Environmental Science -- 07
8:00 - 8:15 Daily observations
8:15 - 10:00 Health & History of Puget Sound

Opening Question: Yesterday we listed 5 characteristics of Puget Sound that have changed over the last 150 years -- What were those?


Now let's take the top three of those:

#1) Blues - People/Population

#2) Greens - Ecosystem

#3) Oranges - Pollution

#4) Red - Building/Land Use Changes

Please regroup yourself with other folks of the same color designation

Take about 15 minutes to research those characterists/changes in Puget Sound

Every time you find something interesting, please write a VERY brief (no more than 3 words) description of that item on a post-it. Please include:

    1. a 3 word description LARGE so everyone can see it
    2. the specific place in Puget Sound where that item MOST impacts Puget Sound
    3. the source you found that information (do not include "http://www)
    4. the author of that item (if it is given, if not write "No Author")
10:00 - 1:00: Nisqually National Wildlife Refuge Plankton Study
Field Notes are HERE

1:30 - 2:00: Please once again grab a National Geographic, Scientific American or Smithsonian magazine (Please take a different title than you took last time)

The good news is those magazines are very well regarded as sources of reliable information about a wide range of topics.

Also, each of those tends to avoid publishing speculative or unproven science. When they do write a story about something that is not established science they are very good about explaining that topic and why it is cutting edge.

Please take a few moments to find a particular article that you find interesting:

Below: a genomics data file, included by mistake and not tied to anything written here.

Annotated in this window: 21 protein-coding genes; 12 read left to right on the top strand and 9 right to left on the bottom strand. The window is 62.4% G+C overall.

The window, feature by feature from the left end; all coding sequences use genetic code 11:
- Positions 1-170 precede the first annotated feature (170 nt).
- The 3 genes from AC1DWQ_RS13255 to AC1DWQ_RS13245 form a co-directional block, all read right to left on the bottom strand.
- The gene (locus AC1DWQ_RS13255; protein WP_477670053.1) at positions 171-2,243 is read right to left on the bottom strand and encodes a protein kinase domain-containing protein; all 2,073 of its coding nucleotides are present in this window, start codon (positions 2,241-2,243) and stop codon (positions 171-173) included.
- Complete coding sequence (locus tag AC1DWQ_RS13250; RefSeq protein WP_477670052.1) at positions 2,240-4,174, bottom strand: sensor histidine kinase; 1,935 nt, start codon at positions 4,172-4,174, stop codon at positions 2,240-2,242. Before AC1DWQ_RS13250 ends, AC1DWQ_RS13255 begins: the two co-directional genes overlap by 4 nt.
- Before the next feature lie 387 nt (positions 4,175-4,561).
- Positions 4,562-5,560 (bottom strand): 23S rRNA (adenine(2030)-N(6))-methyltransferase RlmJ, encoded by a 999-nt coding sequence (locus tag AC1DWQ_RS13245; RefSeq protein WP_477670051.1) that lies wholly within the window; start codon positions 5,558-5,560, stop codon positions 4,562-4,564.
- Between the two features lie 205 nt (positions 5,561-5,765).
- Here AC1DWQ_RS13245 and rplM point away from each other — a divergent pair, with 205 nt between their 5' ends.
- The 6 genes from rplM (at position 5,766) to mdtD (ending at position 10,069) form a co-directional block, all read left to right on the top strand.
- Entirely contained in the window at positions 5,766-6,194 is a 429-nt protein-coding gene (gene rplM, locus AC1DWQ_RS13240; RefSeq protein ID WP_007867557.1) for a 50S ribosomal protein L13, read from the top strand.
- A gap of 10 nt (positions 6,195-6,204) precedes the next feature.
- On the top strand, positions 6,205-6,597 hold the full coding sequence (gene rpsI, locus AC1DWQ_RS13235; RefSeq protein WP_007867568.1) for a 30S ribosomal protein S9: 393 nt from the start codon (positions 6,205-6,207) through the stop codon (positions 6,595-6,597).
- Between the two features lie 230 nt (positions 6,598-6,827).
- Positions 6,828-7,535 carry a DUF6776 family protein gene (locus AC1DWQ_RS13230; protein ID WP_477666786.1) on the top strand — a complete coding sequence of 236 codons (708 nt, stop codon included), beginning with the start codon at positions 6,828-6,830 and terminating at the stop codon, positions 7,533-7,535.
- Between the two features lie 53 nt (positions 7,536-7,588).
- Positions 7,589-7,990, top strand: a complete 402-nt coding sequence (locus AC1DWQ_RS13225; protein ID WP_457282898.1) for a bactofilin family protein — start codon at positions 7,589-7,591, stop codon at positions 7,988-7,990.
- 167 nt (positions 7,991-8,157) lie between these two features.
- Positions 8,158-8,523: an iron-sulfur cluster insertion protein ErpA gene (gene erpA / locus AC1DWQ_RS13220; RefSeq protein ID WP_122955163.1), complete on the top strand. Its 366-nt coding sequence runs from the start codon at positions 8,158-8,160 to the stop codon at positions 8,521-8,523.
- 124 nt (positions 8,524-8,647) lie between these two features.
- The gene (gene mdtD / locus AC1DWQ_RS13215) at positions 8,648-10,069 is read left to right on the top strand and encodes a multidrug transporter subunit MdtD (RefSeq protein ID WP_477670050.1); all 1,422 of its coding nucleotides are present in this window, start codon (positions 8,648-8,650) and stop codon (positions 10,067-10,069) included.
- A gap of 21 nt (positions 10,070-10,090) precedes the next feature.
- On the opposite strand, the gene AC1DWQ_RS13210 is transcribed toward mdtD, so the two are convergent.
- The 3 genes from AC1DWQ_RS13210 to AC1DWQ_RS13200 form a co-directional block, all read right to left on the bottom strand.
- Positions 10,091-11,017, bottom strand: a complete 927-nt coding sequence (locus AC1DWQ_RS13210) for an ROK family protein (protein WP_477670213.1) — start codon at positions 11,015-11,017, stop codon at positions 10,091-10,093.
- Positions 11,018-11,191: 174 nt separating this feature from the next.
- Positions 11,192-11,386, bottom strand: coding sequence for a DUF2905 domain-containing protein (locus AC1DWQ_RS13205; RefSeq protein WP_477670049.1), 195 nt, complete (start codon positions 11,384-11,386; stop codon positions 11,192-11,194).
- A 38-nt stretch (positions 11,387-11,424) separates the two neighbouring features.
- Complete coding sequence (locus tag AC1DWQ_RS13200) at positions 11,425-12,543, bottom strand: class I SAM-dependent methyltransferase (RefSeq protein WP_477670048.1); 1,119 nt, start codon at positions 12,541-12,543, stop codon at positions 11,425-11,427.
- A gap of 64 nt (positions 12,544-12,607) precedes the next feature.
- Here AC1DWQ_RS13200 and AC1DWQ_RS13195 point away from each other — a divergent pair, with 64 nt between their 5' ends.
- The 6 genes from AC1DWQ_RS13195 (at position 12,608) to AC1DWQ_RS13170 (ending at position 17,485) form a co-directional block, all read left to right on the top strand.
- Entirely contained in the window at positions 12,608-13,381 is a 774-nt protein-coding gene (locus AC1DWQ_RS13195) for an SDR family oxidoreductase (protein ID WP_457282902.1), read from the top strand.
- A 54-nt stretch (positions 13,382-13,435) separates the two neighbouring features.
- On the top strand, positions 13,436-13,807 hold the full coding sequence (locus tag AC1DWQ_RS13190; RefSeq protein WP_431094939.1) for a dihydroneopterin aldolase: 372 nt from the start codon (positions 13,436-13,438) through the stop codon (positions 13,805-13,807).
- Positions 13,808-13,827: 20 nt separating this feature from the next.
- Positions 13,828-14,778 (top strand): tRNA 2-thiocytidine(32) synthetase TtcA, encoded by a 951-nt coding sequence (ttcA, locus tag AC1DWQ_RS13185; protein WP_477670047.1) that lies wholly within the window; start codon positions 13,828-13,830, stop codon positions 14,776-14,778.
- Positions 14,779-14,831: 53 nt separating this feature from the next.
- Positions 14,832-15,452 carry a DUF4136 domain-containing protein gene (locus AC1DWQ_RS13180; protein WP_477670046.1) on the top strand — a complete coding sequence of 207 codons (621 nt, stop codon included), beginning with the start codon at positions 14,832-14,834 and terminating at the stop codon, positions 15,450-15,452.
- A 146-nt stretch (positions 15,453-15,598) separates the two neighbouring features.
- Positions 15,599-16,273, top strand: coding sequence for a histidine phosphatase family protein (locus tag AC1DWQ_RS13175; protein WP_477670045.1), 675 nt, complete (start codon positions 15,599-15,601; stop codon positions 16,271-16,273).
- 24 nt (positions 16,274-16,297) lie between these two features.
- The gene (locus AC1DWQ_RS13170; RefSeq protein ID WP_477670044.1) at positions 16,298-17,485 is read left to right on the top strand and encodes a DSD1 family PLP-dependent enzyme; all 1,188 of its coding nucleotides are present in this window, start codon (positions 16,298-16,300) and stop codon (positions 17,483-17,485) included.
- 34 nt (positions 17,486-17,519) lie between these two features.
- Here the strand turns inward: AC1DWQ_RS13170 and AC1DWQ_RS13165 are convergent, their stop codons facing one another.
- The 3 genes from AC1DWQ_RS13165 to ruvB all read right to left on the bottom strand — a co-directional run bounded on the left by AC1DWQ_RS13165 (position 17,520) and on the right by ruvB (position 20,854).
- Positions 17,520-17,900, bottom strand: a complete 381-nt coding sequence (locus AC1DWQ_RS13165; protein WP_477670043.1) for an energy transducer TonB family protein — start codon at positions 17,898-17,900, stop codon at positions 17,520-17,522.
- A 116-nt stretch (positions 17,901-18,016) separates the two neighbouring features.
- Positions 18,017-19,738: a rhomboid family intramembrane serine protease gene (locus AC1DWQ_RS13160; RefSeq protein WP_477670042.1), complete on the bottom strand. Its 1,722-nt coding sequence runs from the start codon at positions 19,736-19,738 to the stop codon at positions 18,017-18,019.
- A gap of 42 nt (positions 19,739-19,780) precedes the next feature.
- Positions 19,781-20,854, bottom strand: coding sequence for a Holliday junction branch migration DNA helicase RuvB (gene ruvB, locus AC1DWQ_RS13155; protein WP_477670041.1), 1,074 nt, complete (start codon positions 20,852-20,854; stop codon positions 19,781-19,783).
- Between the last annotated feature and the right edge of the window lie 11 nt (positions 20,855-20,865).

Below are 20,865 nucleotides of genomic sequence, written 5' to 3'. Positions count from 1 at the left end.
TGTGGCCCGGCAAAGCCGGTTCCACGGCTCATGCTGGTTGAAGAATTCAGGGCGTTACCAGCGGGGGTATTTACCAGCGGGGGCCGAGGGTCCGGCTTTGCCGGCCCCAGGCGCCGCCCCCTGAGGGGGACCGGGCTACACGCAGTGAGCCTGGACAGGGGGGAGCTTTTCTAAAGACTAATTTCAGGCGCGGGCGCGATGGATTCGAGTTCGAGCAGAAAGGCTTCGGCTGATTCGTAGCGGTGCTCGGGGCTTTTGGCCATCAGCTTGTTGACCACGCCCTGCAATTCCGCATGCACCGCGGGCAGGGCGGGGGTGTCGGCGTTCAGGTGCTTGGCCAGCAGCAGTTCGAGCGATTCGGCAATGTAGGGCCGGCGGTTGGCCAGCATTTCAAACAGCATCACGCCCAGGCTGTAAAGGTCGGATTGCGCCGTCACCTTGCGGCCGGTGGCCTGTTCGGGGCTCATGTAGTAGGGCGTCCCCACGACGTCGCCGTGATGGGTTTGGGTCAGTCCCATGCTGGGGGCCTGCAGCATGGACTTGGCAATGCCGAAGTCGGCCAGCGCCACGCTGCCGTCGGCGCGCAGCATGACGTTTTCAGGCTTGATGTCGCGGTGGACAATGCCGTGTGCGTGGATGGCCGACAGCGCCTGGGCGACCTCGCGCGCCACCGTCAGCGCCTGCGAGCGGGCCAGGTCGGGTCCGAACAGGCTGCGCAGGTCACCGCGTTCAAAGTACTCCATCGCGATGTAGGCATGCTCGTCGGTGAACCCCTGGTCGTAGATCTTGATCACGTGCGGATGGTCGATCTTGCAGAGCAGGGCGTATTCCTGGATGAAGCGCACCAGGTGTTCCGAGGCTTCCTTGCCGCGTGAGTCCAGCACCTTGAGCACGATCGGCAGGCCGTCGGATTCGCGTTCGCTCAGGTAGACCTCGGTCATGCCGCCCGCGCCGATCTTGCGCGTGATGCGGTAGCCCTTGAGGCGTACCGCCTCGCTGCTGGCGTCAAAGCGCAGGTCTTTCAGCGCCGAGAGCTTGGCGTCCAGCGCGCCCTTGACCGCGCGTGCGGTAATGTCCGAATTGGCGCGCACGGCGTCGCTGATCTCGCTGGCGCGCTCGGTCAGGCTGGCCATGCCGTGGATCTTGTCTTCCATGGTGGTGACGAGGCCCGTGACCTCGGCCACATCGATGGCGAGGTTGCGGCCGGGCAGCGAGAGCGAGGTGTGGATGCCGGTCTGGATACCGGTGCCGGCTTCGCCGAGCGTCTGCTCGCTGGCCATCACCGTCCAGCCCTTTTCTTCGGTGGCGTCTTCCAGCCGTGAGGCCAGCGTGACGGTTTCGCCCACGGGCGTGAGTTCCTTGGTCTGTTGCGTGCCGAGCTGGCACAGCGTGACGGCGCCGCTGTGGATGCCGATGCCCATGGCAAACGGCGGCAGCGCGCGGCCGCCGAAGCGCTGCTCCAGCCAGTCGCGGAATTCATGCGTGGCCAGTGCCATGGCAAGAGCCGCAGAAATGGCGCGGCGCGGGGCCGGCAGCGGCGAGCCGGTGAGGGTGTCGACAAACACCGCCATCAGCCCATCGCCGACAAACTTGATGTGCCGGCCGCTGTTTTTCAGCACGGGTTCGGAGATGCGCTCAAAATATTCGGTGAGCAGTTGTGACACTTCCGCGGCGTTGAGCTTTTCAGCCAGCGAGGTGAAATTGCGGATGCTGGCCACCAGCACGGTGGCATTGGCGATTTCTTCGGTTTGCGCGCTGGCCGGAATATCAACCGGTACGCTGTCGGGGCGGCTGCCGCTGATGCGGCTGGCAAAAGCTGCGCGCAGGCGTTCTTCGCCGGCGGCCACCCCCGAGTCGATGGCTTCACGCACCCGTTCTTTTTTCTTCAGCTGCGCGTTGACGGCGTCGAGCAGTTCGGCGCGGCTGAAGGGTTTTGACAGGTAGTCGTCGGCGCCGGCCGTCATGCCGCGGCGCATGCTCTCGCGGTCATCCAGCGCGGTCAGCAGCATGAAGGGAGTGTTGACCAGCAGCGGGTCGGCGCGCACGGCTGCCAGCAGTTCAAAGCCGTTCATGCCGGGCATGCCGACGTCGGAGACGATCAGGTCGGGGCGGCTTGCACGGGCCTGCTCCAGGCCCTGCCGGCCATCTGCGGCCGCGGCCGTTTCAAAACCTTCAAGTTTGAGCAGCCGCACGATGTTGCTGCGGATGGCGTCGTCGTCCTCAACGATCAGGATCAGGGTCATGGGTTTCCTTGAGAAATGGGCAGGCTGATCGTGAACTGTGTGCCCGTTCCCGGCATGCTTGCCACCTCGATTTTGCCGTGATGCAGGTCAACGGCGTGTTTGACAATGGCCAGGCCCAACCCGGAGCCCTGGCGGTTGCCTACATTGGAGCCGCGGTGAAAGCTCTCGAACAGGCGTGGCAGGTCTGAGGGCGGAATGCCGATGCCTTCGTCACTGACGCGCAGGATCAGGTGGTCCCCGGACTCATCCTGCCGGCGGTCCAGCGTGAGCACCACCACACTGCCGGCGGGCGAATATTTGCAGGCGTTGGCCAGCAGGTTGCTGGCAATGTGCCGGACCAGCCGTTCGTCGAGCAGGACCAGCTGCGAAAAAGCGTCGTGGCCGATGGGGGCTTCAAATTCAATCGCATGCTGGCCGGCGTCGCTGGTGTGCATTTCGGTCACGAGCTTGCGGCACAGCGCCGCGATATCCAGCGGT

• Read the first paragraph
  • Skim the article looking for pictures, graphs and such and be sure and read the captions beneath each.
  • Return to skimming the article using our usual method--
      • Glance at the first sentence of the paragraph
      • If that sentence is interesting, read it, if it's not skip to the first sentence of the next paragraph
      • Proceed


Have a conversation with the person sitting next to you. Explain the main topic of the article to your partner and elaborate on one additional part of the article you thought was interesting.

Now let's have a class conversation, what about the article is present that helps build confidence that the article is accurate and reliable?

2:00 - 2:15 Daily Observations #2 - if time permits

2:00 - 3:00 Return to Our Conversation on Water

  • Let's Revisit the Colorado River & the American Southwest
  • Begin conversation on the Aral Sea in Asia
  • Coming Next: Thirsty metropolis'-- Providing water to 8 million New Yorkers


Southern California and virtually all of the American Southwest exists as a desert. By definition that means that ON AVERAGE, that area gets between 0 - 10 inches of rain in one calendar year.


Let's do a comparison of a VERY dry area, a Moderately rainy area and an VERY rainy area in the United States:

Las Vegas Avg Monthly Rainfall
Seattle Average Monthly Rainfall

Hilo Average Monthly Rainfall

Let's take a gander at THIS article

Please take a moment to review that data

1) Work with your group to suggest a title for that graph

2) Work solo for a few moments and write a one or two sentence summary of that data.


What is the NUMBER ONE driver for water consumption in the American Southwest?


Here's what the Univ of California at San Diego says--

The current population of ALL of So Cal is about 22 million.

Where do they get their water? (Go find out!)



Colorado River Basin:

Colorado River Water River Flow:


So who gets that water? It's awful complicated but check out THIS

And this site or This reading

Okay... this is getting complicated, let's try to put this in words that make sense to us in our every day use.

1 acre foot is defined to be the amount of water required to cover 1 acre of land under 1 foot of water.

So far so good

1 Acre foot is = to 325,851 gallons

1 regulation olympic swimming pool holds just over 660,430 gallons.

Therefore we can imagine one olympic pool as holding 2 acre feet of water.


And just WHERE does so cal get it's water? *YIKES*